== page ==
The Mitsubishi L200
As we reported in our previous review, comfort, practicality, versatility, and exceptional load-space are the hallmarks of this latest L200.
The L200 comes in a range of body styles to suit different customer’s needs. Three body options are available, Single Cab, Club Cab (a single cab with a little extra room), and Double Cab Commercial variants are designed with the commercial market in mind. These versions are available in ‘4work’ and ‘4life’ versions, the former with an emphasis on practicality and affordability, and the latter adding comfort features such as manual air conditioning , power windows, keyless entry and central locking. You can up the spec ladder even further if you choose by going on a mission with the Trojan, Warrior and Barbarian versions, whilst the ultimate L200, both in power and spec is the Walkinshaw.
Keeping it simple
The L200 combines work and play in a user friendly package. Inside, the cabin is spacious and versatile; the sweeping facia design houses all the major controls that are within easy reach of the driver. Recent revisions include a more modern centre console and armrest with new handbrake and automatic transmission shift levers. The steering wheel has a multi-function set-up containing audio and cruise control switches and is tilt adjustable. The new instrumentation features black dials with clear white lettering and attractively lights up in red at night.
Near on half of this vehicle is devoted to load carrying space which is humongous! It has a payload of more than one tonne, an exceptional tow load of 3,000 kg, and a vast range of personalised customising options are on offer, from an aluminium tonneau cover to roof mounted DVD system if needed.
All L200 variants are powered by Mitsubishi’s latest 2.5 litre turbo charged diesel engine, available in Medium Power and High Power versions. The medium power engine produces peak power of 134 bhp, 213 lb torque, topping 103 mph and 0-62 mph in 15 seconds. The high power engine ups the power to 175 bhp, generates 258 lb of torque, tops 111 mph and achieves the 0-62 mph benchmark in 12.1 seconds. All are available with a five speed manual gearbox, whilst Warrior, Barbarian and of course the Walkinshaw are available as autos. The auto box is Mitsubishi’s INVECS-II transmission, a clever system that adapts its shift pattern to the driver’s own style, effectively reading when you are relaxed or in a hurry, changing gear accordingly.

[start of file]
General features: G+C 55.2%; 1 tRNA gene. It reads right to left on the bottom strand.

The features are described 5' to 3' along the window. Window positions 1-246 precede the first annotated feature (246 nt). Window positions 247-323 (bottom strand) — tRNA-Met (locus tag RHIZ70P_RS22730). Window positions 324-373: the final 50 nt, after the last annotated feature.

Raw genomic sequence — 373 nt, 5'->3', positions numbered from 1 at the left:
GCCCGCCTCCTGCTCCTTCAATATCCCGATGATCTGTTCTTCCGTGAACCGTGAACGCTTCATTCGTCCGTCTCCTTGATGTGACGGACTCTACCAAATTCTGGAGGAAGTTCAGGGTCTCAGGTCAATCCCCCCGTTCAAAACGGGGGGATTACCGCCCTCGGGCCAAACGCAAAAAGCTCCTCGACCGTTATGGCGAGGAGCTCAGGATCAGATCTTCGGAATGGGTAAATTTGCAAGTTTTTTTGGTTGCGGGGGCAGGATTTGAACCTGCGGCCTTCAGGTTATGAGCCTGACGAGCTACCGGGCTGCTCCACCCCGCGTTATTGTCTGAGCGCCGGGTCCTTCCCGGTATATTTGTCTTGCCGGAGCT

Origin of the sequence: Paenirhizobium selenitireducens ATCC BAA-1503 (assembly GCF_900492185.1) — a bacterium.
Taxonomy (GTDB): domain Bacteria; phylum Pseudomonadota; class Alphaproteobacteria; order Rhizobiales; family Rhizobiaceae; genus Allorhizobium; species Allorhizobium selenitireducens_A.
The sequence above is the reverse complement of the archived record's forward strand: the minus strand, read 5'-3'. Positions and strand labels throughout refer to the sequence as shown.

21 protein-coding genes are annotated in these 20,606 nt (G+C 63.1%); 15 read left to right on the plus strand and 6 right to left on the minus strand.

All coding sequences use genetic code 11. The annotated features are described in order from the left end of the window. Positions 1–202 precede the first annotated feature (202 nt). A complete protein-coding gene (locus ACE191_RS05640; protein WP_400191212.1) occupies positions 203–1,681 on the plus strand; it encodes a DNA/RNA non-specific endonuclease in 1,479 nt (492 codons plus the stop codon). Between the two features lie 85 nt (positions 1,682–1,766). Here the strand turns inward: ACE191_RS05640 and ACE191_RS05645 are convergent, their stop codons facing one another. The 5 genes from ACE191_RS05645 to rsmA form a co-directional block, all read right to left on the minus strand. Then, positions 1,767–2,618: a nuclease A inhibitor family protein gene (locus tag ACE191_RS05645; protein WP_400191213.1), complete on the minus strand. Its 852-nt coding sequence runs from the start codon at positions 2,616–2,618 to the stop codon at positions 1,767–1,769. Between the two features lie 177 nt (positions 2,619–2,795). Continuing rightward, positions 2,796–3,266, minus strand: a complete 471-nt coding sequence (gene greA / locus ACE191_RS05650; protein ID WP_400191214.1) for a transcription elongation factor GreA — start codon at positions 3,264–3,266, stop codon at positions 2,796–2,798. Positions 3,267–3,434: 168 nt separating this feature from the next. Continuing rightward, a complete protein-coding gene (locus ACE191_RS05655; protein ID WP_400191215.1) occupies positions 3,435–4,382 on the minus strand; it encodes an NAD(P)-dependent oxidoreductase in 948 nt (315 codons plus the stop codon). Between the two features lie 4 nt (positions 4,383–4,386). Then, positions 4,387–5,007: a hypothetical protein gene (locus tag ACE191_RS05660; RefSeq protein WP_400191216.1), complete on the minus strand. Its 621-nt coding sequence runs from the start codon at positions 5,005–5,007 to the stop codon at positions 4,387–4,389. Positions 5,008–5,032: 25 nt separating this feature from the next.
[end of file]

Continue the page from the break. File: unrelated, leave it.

Thankfully, the four-wheel drive system is easy to use, taking the undue complexity out of these systems. 2H (two wheel drive, high range) is the normal go-anywhere driver setting, whilst the easily engaged 4H (four wheel drive, high range – upto 62 mph) is for those extreme weather conditions when you need grip from all fours. When conditions get tougher even, you can engage 4L ( four-wheel drive Low range) – this is for when you’re tackling fording streams and climbing steep muddy banks. There’s also a Super Select 4WD System for quieter running and better economy with on-road driving.
On the road
The Mitsubishi L200 was designed to be a workhorse. It’s well up to that, being rugged and strong. Yet it has car-like day to day driving comfort, making it equally suitable for ‘normal’ use. Its spacious interior and added height advantage make it even more user friendly in that regard, although luggage space is strictly for the rear half as it’s limited in the cabin itself. Children and young people love being driven around in it, it being ‘fun’ perched up there in the cabin. The grip of four wheel drive in poor conditions is also reassuring for family use.
The tough springing and balance of the L200 means rear weight loads make little difference to the handling and the performance of this car in normal driving. Load weight is hardly likely to be an issue – it’s not a ‘tipper truck’ so rear load weights are unlikely to be high.
It’s not difficult to see why the pick-up formula works for both rugged hard work and lifestyle. The L200 just extends its appeal even further.
- Kevin Haggarthy